Maybe it’s just coincidence that Gatlinburg’s city commission is clamping down on public comment at a time when survivors of last November’s deadly wildfires are becoming more vocal in their search for answers.
Or maybe not
The newly-adopted rules require those who want to speak at public forum to sign up five days in advance of the next meeting and give advance notice of what they intend to talk about. Mayor Mike Werner can rule speakers out of order for deviating from the plan, or for being rude. Commissioners can vote to bar offensive individuals from speaking – in the service of civility and efficiency, or something.
This might sound familiar to those who have followed the evolution of the Knox County Board of Education in recent years.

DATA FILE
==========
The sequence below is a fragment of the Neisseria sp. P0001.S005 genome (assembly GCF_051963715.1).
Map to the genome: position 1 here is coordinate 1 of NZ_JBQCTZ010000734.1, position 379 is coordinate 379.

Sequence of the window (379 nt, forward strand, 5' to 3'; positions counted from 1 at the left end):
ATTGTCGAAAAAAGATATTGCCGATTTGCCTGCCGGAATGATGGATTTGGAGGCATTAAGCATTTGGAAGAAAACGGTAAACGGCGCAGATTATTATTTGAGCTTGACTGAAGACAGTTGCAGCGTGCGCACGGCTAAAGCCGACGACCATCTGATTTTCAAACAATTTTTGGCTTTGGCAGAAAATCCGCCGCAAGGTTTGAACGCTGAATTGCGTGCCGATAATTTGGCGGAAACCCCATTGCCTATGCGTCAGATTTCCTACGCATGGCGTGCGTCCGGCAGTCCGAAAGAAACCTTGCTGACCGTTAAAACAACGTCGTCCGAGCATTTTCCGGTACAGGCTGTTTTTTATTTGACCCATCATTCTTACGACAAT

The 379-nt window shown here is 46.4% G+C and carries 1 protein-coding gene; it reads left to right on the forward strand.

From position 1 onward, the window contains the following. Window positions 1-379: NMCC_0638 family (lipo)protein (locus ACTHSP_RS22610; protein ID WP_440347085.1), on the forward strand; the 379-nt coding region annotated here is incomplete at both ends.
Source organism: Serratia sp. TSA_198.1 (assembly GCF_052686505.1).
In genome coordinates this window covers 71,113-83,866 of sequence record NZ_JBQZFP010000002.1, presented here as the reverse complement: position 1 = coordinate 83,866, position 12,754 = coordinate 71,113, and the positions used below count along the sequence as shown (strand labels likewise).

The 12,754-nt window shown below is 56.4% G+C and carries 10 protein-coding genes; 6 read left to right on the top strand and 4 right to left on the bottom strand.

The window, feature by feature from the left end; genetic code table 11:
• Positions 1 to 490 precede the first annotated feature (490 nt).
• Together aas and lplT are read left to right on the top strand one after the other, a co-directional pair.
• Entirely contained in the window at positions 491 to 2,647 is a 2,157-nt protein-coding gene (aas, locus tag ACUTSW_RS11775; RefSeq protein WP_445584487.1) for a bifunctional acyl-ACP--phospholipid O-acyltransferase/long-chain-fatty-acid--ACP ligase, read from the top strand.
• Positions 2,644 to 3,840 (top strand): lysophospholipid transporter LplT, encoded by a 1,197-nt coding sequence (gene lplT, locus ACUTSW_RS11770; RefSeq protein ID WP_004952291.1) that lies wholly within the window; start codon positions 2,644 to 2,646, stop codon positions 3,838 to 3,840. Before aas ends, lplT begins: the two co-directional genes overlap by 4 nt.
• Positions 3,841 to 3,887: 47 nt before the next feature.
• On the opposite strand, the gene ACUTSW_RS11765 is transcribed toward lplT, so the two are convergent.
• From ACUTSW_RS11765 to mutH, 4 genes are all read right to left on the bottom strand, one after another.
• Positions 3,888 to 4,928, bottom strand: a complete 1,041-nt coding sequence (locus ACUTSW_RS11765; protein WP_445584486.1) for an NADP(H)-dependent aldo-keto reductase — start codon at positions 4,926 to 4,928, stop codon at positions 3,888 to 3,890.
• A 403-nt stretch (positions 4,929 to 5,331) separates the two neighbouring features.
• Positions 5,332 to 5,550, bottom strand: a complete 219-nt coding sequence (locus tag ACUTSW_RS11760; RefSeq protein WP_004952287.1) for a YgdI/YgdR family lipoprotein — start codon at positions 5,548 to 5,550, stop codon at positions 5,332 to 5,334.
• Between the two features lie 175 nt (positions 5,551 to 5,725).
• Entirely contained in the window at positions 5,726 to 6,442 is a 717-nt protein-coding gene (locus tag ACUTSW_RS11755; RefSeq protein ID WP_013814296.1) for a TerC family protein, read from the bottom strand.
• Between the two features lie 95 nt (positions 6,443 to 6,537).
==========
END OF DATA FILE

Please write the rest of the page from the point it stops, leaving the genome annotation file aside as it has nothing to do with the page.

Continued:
In 2014, when fed-up teachers were speaking out against the policies of then-superintendent James McIntyre, some of his supporters on the board wanted to adopt a policy that would have required teachers to “exhaust the chain of command” before publicly airing their complaints.
That effort sputtered under charges of censorship. Gatlinburg’s new rules will take effect at the July 18 commission meeting.
Former commissioner and mayor George Hawkins is probably the city’s highest-profile dissenter. Hawkins, who lost a bid to rejoin the commission by 34 votes in the spring election, said he’s undecided about attending the next meeting, but strongly disagrees with the new speakers’ rules.
“Citizens have a right to voice concerns about the city they live in, and everybody needs to be heard,” he said. “Surely our city government isn’t planning to ignore facts.”